This study assessed socio-economic factors that could influence one’s attitude towards people living with HIV/AIDS (PLWHA) in two local government areas of Lagos state: Lagos Mainland, an urban setting, and Epe, a rural community. Multistage and systematic sampling techniques were used in 40 enumeration areas (25 in Lagos Mainland and 15 in Epe) to obtain a sample of 1,611 respondents. Data were collected from September 2005 to April 2006 through interviews and focus group discussions. Hypotheses were tested by Chi-square and multiple logistic regression analyses. The results indicated a high level of awareness of HIV/AIDS. However, cultural interpretations of HIV/AIDS depicted gross misperceptions and myths about HIV/AIDS and its aetiology. These were conducive to discrimination. Many respondents would not be willing to marry PLWHA or share cutlery, toilets or rooms with them. The respondents would also not patronize PLWHA traders nor vote for them. They would alienate perceived PLWHA colleagues, withdraw their children from schools known to have students with HIV/AIDS and would forbid their children’s association with such PLWHA. The study also showed that level of education, income of the respondents and knowledge of sexual mode of HIV transmission had an inverse relationship with discriminatory attitudes. Women and Epe LGA respondents were more likely than men and Lagos Mainland LGA respondents to exhibit discriminatory attitudes respectively.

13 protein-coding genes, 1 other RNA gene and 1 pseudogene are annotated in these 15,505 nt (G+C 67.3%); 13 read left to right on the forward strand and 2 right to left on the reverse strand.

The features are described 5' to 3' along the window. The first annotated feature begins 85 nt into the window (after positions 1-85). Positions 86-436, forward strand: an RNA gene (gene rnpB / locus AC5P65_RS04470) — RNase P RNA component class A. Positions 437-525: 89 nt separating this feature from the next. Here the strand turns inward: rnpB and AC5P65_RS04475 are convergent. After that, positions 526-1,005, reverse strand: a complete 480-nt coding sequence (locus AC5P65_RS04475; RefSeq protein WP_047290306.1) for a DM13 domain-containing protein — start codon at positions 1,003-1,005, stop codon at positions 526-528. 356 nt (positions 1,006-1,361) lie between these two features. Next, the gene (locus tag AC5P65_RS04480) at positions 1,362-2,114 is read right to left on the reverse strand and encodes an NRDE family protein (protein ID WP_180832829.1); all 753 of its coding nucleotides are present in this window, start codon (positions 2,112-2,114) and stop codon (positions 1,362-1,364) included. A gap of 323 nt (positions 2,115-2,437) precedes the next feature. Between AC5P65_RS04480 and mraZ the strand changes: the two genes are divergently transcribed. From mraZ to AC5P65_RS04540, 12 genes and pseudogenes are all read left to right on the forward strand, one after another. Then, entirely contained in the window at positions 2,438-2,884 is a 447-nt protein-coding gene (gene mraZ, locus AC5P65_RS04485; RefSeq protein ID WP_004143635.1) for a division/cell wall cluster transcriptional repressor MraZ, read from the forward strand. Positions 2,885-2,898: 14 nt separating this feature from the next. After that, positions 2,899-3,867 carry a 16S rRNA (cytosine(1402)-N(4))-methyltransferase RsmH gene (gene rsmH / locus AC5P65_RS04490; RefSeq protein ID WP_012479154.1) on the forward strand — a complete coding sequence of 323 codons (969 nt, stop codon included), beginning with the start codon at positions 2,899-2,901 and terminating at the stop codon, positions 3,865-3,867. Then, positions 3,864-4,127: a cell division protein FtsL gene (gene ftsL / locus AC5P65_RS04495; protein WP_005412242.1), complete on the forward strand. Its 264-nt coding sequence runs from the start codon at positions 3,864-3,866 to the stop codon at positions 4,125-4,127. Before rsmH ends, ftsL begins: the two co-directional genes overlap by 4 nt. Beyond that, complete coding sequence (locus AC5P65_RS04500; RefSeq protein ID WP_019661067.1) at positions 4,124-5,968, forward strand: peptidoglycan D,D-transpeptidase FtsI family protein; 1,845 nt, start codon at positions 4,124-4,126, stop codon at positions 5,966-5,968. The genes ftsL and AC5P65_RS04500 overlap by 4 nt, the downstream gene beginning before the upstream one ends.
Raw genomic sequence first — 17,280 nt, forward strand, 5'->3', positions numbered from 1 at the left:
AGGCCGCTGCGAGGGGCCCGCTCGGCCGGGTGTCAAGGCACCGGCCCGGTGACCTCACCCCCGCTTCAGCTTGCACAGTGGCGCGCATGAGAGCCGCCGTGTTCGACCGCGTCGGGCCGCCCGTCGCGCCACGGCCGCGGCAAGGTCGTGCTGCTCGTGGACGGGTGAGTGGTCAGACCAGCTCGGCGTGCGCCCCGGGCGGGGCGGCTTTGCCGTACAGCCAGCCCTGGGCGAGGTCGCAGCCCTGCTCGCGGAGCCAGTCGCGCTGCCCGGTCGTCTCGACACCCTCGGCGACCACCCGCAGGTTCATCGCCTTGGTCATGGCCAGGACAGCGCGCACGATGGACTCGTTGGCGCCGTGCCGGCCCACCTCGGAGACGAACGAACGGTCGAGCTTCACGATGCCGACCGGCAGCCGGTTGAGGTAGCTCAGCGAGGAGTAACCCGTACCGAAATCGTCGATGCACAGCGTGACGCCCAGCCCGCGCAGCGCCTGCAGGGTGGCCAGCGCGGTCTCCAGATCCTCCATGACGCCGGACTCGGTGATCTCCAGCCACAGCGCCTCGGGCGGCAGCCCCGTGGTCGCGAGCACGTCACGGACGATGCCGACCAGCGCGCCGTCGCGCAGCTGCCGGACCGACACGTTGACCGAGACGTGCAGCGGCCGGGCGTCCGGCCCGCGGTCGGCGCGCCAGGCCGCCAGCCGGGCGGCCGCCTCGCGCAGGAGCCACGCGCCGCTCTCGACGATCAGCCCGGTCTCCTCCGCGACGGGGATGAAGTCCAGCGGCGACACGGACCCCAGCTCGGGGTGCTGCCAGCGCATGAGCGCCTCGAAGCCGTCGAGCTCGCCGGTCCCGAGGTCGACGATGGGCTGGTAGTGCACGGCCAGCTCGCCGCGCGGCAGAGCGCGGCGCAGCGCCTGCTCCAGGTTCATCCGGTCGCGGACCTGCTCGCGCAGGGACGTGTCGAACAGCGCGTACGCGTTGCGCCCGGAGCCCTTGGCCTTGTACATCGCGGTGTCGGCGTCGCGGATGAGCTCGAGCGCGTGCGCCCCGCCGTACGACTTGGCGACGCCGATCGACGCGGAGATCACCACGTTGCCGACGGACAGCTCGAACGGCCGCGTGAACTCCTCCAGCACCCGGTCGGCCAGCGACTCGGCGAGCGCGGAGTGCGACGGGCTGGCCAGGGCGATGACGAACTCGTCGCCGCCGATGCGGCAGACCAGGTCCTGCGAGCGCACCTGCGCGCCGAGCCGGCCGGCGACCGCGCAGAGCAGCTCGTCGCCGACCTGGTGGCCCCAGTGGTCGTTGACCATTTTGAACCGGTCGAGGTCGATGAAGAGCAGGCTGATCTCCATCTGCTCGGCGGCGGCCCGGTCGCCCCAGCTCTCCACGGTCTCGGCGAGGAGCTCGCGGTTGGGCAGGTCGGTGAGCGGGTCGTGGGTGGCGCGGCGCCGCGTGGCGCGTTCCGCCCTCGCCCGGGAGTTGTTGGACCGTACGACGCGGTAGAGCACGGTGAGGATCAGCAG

|Keywords:||Discrimination, HIV/AIDS, Lagos, PLWHA, Socio-economic Status|
Lecturer I, Department of Sociology, Faculty of Social Sciences, University of Lagos, Lagos, Lagos, Nigeria
Professor, Department of Sociology, Faculty of Social Sciences, University of Lagos, Lagos, Lagos, Nigeria
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